1.5% sounds pretty good.

However, you have to consider that this is a forecast alpha from a model portfolio with no turnover costs. Once you throw in trading costs, the shortfall between the turnover of the forecast alpha and the actual portfolio, which could vary greatly, and even the fact that good managers with tight investment processes experience portfolio dispersion (difference in returns between accounts with similar mandates) of 2% or more, 1.5% doesn’t sound that good.

As I said before, it’s getting to be a really tough business.

So far my solution has been to do something that is truly queasy and nauseating to many equity quants. I have been using top-down investing and factor rotational approaches to quantitative investing. The approach disturbs quants because it's less disciplined, less risk controlled (according to the way they are trained) and appears to be so, well, empircally oriented.

My approach is not the only answer but bottom-up equity quants need to find new sources of alpha.

8 comments:

Henry Bee said...

Utterly and completely agree.

jhunt said...

Great post Cam. Especially love the emphasis on 'empirical' at the end. As a graduating finance student, it's saddening (but not surprising) to see that the 'tricks of the trade' we learned from our upper level classes were taught to all of us. A crowded trade indeed.

jhunt said...

Great post Cam. Especially loved your emphasis on 'empirical.' Such a dirty word to some people who would rather lounge in the comfort of numbers.

It's sad but unsurprising that all those tips I've learned in the past four years of school are for naught. Perhaps finance as a whole is a crowded trade?

Mike said...

Really good piece and i mostly agree with you. Yes, alpha is very hard to come by nowadays given the barriers to entry have been significantly reduced because of the commcially available, turn-key solutions that you mentioned. Additionally, in a world of a few risk model and data provider dominating the field, crowded trades also cause the correlation to rise and even harder to get orthogonal alpha for managers. However, the bottom-up quants are still kicking around seeking new sources of alpha as you said at the end of your post. And the managers who are fast and innovative will get there first to harvest them. Then the game will change again. Quant investment is a fierce competition on generating new ideas, on technology, on speed of implementing new strategies. It is multi-dimentional. It has always been that way. The difference is the cycle just got shorter and more volatile. But make no mistake, there are still plenty of alpha to be captured using bottom-up quant. The question is how and who gets it first every time. By the way, transaction cost can also be a new source of alpha, rather than just cost which can be incorporated and captured in a bottom up quant investment process, longer dated research is definitely warranted on this topic. So apparently, i am still a bottom-up equity quant. :)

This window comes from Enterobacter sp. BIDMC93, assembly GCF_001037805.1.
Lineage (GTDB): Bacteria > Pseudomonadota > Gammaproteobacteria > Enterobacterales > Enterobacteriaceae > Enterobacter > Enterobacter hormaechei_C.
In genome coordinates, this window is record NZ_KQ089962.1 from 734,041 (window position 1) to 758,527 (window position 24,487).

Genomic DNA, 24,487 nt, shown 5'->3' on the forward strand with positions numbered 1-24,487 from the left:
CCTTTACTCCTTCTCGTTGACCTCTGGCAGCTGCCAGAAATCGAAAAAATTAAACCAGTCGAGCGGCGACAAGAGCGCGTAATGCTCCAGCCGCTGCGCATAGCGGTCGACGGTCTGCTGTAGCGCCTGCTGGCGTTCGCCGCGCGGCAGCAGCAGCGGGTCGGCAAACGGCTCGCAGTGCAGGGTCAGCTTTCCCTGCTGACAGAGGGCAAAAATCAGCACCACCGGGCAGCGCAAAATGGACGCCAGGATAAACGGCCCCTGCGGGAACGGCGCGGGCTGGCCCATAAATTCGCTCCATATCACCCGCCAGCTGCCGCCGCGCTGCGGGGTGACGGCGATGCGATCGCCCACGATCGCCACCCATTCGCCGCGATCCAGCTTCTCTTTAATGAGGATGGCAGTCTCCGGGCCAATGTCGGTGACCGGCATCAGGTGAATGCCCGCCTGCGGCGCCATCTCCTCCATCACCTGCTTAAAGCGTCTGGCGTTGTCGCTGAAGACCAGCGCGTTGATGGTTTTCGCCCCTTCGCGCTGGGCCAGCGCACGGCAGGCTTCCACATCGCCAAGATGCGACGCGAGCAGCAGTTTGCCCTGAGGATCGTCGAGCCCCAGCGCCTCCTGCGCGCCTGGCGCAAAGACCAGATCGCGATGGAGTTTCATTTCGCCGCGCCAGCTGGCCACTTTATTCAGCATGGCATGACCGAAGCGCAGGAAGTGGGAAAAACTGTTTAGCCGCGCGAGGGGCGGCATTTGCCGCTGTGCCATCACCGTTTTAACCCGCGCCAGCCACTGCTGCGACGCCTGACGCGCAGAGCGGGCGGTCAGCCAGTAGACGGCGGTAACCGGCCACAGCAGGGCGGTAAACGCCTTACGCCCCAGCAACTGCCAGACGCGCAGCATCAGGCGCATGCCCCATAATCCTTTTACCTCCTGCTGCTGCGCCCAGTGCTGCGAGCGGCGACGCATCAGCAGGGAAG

Patrick said...